world they seem more ready to con
sider the advantages of another.
Kansas City Star.
TnE New York World prints the
opinions of a large number of man
ufacturers to .he effect that the
speedy passage of the Wilson bill
is all that is necessary to restore
the country to a prosperous condi
tion. The workingmen, whose
wages will inevitably be reduced
by the new tariff, have not been
consulted, but they will hardly ex
pect to be. The country is not in
the hands of the friends of the
What a Prominent Insurance Man Says
H. M. Blossom, senior member of U
M. Blossom & Co.. 2J7 N. 3d St.. St
Louis, -writes: I had beeH left with a
very distressing cough, the result of
influenza, which nothing seemed to re
lieve, until I took Ballard's Horehound
Syrup. One bottle completely cured me.
1 sent ono bottlo to my sister, who had a
severe couirh, and she exoerienced im
mediate relief. I always recommend
this syrup to my friends.
John Cranston. 90S Hampshire street.
Quincy. Illinois, writes: I have found
Ballard's Horehound Syrup superior to
i i. i : t .
any omer cuuru intruictne i nave ever
known. It never disappoints. Price RQa.
Sold by A. F. Sixeitj 2-1
February 15th. The following claims
were allowed on the general fund: Mary
Anderson, witness, $2.80, Lydia Esrgers.
witness, 6.00, Jane Eggers, witness, $6,
John lenry, house rent, $8
The following appointments were made
Peter Muir, justice of the peace, Sun
shine precinct; Oscar Mills, constable.
Sunshine precinct. The official bond, of
Peter Muir was approved. j
It appearing from the commissioners'
record of Xovember 30tu, 1883, -that, the
section line beginning at the South Platte.
river between sections 32 and 3?'injtqwa.
14, range 32, and running due South' to
township line between townships'12' and
13. in range 32 was opened to 'public
travel. The records behig incomplete,
but having become a road by public use,
the commissionere order the clerk to put
the same on record and the surveyor to
put the same on the road map.
Petition signed by Jerry Dwyer and
others asking that a road be located
commencing at the south end of the
North river bridge, thence along the
south bank of the river east to the north
west quarter of section 11, all in town
ship 14, range 33, O'Fallon precinct, was
February lGth Full board present.
Board of commissioners propose to open
alL section lines, including the township
and range lines, in township 16, range
28, Whittier precinct, to public, travel.
The following claims were allowed on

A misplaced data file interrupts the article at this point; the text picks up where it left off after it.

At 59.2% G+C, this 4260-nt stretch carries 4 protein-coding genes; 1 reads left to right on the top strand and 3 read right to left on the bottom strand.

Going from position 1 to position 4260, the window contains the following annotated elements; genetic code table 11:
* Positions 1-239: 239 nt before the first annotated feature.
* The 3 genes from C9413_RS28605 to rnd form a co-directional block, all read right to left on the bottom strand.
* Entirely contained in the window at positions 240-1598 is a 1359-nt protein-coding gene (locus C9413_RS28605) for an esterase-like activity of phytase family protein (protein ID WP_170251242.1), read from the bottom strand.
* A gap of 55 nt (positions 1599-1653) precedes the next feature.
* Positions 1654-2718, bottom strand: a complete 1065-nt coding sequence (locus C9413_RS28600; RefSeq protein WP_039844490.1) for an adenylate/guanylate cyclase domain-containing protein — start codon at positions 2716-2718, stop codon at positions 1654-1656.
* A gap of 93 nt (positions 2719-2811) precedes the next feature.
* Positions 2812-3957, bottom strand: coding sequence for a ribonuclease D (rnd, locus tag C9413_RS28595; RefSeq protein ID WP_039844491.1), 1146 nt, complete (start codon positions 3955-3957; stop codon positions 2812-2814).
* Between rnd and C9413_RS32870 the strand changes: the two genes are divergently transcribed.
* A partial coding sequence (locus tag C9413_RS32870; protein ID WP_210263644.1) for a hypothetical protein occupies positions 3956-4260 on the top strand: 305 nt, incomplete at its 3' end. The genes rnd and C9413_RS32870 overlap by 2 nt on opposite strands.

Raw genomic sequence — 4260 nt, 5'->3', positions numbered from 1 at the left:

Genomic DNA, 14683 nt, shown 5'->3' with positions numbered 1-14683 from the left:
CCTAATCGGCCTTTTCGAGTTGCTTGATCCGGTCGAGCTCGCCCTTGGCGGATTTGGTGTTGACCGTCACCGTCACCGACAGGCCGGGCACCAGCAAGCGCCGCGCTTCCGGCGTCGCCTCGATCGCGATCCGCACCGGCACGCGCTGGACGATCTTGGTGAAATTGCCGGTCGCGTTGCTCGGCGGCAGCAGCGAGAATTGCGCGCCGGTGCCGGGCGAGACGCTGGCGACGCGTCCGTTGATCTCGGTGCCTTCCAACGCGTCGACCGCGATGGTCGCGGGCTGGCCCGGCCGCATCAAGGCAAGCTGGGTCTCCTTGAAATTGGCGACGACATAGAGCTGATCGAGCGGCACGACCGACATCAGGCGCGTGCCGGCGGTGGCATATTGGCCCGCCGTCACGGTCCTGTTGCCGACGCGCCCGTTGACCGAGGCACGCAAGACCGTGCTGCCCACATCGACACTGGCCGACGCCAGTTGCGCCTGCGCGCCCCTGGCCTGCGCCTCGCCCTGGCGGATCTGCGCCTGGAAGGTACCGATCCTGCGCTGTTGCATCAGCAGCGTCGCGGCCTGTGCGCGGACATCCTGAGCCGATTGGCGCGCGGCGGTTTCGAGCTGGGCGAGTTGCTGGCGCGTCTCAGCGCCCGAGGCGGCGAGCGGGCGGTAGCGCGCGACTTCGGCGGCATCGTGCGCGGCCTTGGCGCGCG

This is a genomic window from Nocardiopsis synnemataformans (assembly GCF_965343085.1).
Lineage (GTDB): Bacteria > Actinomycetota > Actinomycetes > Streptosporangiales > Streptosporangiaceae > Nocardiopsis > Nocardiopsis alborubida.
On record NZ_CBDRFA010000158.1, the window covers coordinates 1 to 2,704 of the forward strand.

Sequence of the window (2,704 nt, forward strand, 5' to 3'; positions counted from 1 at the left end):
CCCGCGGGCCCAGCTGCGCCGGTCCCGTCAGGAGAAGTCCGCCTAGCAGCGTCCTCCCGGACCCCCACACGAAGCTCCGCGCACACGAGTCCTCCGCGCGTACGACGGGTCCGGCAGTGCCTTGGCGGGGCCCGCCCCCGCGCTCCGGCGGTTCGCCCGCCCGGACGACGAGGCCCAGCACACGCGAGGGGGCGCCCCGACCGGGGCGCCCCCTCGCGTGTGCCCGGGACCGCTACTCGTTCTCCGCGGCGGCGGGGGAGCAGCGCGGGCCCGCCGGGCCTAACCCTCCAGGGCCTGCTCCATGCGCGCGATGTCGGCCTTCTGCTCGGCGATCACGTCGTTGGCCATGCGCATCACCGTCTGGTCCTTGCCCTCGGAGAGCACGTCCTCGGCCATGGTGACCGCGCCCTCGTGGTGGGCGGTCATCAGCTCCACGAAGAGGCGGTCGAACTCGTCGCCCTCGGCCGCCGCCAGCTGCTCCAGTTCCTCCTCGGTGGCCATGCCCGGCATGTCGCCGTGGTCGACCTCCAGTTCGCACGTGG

the general fund: Paul G. Meyer, 4ad
records, 13.10; L. H. Daker, jafeitor $85.
On bridge fund: A. Picard, repairs $255
James Montague was appointed con
stable for Baker precinct and his official
bond was approved.
February 17th Full board , present.
Petition signed by legal voters of Baker
precinct asking that J. H. Baker be ap
pointed assessor for said precinct was
presented and granted, and J. H. Baker's
official bond was approved.
Commissioners continued examination
of road record.
February 19th Full board present.
The commissioners ordered formation, of
a new road distrtct to be known as dis
trict No 57, commencing on township
lin at southwest corner of spction 17,
township 11, range 30. thence-.east on
section line to the northeast corner of
section 17, town 15, range 30, thence west
section line to southwest .corner of
section 34, township 11, range 30, and all
of town 11. range 30. J
Petition of 11. C. Wood and others ask
ing for a consent road to bo established
commencing at the southwest quarter of
section 10, township 12, range. 30;, iLin
colu county, Nebraska, running thence
west one-half mile to intersect with road
Petition feigned by John McCulloiigh
and others asking that a road be opened
to public, travel commencing at a point
whero the old government road intnr
sects road No. 4, southwest of MaxAvoll.
following thence in a southwestern di
rection on theold government road to the
north bank of the north
channel of the Platte river, also a
road commencing at the south bank of
the north channel of the Platte river near
the center of the southwest quarter of
section 28, town 1G, range 28; running
thence in a southwesterly direction to
the north bank of the south channel of
the Platte river on the old government